National Farm-Level Biosecurity Standard for the Goat Industry
Appendix D: Summary of Key Areas of Concern

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Table 1 provides a summary of the key areas of concern and accompanying target outcomes and strategies presented in the National Standard.
Areas of Concern Target Outcomes Strategies
Sourcing and introducing animals Animal introductions, re-entry, and the use of semen and embryos do not present a risk to the health status of the herd.
  1. Sources and sourcing
  2. Biosecurity practices at fairs, shows, and off-site loan locations
  3. Disease status at purchase or re-entry
  4. Isolation upon arrival or re-entry
  5. Protocols for releasing animals from isolation
Animal health Animal health, well-being, and productivity will be optimized through proper implementation of herd health programs.
  1. Implement a herd health management program
  2. Observe and evaluate the health of animals
  3. Implement herd health management protocols
  4. Recognize susceptibility and maintain separation
  5. Optimize nutrition and the use of veterinary biologics
  6. Control movement of animals within the production area
  7. Manage feed, water, and bedding
Facility management and access controls Management of farm access, facilities, and identified risk areas limits disease introduction and spread on-farm and enables the implementation of biosecurity practices.
  1. Zoning and facility design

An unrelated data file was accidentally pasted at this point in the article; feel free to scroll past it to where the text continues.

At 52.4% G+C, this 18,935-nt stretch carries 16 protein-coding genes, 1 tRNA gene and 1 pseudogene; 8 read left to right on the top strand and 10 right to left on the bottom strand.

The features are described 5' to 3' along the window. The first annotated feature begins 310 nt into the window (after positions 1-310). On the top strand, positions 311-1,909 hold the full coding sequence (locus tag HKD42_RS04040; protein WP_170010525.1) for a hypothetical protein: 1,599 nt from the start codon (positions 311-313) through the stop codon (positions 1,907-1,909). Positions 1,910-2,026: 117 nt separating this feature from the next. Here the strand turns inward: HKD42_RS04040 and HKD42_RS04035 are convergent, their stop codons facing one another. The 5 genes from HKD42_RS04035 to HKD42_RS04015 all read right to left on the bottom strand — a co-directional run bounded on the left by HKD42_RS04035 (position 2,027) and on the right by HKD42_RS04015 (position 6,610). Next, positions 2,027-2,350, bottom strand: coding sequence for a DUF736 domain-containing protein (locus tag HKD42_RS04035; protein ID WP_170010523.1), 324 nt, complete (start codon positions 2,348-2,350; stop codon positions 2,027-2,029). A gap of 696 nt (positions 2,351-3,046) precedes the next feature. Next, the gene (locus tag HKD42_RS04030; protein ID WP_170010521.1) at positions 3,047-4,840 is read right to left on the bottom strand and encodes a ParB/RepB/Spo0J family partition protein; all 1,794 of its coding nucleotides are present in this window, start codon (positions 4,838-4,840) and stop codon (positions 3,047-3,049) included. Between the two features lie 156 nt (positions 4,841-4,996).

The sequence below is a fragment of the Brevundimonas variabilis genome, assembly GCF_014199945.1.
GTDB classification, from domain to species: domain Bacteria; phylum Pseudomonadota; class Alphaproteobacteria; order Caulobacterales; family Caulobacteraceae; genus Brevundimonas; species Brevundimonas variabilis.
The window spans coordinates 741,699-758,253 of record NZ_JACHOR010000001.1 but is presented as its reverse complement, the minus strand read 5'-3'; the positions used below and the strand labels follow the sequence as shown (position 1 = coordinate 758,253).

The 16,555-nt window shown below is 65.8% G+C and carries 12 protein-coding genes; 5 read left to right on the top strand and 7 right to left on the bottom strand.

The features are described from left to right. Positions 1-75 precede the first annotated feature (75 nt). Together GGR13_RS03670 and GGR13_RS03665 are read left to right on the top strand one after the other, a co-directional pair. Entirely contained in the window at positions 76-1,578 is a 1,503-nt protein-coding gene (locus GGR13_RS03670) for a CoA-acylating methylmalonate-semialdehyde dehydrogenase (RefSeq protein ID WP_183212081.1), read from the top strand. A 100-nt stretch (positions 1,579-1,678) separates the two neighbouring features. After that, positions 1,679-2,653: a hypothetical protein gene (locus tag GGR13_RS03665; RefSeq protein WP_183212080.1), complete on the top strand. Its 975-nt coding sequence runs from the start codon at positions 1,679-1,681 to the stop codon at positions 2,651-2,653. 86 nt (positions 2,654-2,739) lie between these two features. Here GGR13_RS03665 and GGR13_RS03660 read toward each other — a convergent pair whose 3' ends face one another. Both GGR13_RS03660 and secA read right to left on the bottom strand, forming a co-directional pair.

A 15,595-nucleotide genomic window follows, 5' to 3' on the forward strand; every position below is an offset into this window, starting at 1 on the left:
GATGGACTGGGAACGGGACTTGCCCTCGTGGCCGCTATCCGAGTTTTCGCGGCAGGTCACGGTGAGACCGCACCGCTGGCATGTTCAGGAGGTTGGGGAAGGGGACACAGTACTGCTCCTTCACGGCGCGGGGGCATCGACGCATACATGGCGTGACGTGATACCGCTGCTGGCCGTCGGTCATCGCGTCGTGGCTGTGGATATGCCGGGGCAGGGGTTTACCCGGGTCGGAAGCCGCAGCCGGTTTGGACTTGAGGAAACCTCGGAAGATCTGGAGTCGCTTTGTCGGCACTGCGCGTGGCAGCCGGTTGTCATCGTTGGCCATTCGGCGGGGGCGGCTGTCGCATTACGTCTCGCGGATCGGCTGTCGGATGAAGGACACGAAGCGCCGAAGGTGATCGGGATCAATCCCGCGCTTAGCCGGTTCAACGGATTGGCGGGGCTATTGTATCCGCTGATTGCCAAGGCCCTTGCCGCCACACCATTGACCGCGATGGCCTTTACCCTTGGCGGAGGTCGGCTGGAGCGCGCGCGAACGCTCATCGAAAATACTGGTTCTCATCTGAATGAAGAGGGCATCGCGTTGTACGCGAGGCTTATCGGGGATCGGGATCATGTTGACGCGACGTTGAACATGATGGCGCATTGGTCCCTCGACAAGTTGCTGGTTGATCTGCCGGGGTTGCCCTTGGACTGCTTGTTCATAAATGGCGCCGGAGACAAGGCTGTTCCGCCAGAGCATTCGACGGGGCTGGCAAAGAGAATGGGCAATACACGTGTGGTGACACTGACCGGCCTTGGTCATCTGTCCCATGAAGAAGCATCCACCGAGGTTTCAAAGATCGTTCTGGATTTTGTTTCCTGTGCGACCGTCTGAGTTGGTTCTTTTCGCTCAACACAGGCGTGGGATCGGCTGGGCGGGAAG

2. Perimeter and interior fencing
  3. Cleaning and disinfection of facilities and on-farm equipment
  4. Facility maintenance
  5. Management of deadstock, aborted fetuses and placentas
  6. Management of manure
  7. Management of wildlife, pests, dogs and cats
Movement of people, vehicles, and equipment Movement and activities of workers, visitors, and service providers and their vehicles and equipment do not compromise animal and human health.
  1. Access management for farm workers
  2. Access management for visitors and service providers
  3. Clothing and footwear
  4. Hand washing and personal protective equipment
  5. Movement control of equipment and tools, and vehicles
Monitoring and record keeping Information is maintained and used to improve the effectiveness of biosecurity practices. The status of animal health, identification, and inputs may be verified by record review.
  1. Herd health records
  2. Farm management records
Communications and training Everyone who enters the farm is knowledgeable and complies with current farm biosecurity practices.
  1. Producer leadership
  2. Communication with farm workers, family members, service providers, and visitors
  3. Training and education
  4. Performance and effectiveness of the biosecurity plan
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